And when it comes to a successful Hispanic politician, one who is able to bring in an existing presidential campaign operation, and inroads already made with the national Hispanic community, Bill Richardson outweighs anything Ken Salazar can bring to the table.

        2.   Not just parallels but Richardson actually crossed paths with Bill and Monica. 
            When the feces struck the oscillator back in ’98 and the White House was doing some job placement work for Monica to get her out of town, they tried to get Richardson to give her a position at the U.N. mission!

  2. Dream ticket of the DLC maybe, but the west is a whole lot more liberal and smarter than most want to believe. Ken Salazar is done, stick a fork in him.  Hillary may have to show here aces early, she’s in trouble and she knows it, the laugh knows, knowwhatimsayin?  Obama is not going away and she may have to reveal that Wes Clark is her choice for VP.  Won’t matter though, Obama is and will continue to spank her hard in Iowa and everywhere real Democrats can be found.  There may be the biggest floor fight in history at the Denver DNC.

    1. “Dream ticket of the DLC maybe, but the west is a whole lot more liberal and smarter than most want to believe,” but lost me at “Ken Salazar is done, stick a fork in him.”  If by done you mean as a VP candidate then I agree, but as a senator, I must disagree.

      I like Obama, but I do not think he is ready, but I like Edwards so take that for what it is worth.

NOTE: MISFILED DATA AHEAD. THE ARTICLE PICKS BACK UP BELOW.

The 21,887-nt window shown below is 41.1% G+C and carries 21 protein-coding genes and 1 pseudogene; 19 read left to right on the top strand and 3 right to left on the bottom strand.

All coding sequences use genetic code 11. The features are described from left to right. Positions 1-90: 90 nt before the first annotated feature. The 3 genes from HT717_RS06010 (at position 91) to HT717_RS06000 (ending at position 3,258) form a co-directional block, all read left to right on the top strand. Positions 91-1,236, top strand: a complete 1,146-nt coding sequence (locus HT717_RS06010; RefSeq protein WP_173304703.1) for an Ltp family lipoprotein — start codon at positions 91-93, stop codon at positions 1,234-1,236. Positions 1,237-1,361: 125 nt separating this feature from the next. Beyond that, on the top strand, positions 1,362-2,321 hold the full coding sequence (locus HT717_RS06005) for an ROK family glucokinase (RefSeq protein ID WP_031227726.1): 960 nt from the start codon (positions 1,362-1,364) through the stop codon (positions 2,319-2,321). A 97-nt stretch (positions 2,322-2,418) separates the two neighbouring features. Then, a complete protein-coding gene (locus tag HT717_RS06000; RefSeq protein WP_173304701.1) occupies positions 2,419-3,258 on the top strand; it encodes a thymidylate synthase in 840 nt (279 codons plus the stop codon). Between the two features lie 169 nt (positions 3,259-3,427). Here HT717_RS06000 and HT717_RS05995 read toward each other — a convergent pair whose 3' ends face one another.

1. ………he’ll have a choice in 2010, change parties or run in a primary.  He won’t get a challenge from the CO DLC, he’ll get a challenge from a real Democrat.  Salazar is alienated in the Senate, obvious by the company he keeps.  Not only are his attempts for bi-partisanship futile, they are pathetic.  (Right, Wrong and Compromise)  His ability to shine as a defender of the Constitution was for all intents and purposes supposed to be his forte, I am sure that I would NOT want him to argue a case before the Supreme Court, nor would I want him as AG on a state or Federal level.  Salazar is too wrong about too many things, Colorado can do better, much better, by the time he runs again, Colorado Democrats should be strong enough to elect the most qualified person available.  Obama is ready, alright and Hillary is going to fade fast.  There is going to be a floor fight to remember at the Pepsi Center in ’08.

    2.   At the risk of sounding like D.D.H.G.L.Q., the west is not what I would call liberal at all.  It has certain libertarian and populist traditions as well as some environmental concerns, but this part of the country is not “liberal” in the context of what as that term is generally understood to mean in this day and age.

  3. I don’t see Salazar helping Clinton anywhere she’ll need it. The “Hispanic vote” won’t be a problem, and it’ll feel like a weird, clumsy sop if a Colorado senator gets the nod while the convention is held in Colorado. That’ll do more to rally mountain state Dems than a place on the ticket.

    Also, it’s been almost 50 years since two sitting U.S. senators have won the White House. And, correct me if I’m wrong (I don’t want to look it up), but it hasn’t happened another time in the last 100 years.

    A caveat, though: anyone looking for Hillary to perform classic ticket balancing should remember what Bill did. It’s a lesson Gore forgot he learned. She’ll pick someone who intensifies the perception of her campaign, not someone who dilutes it.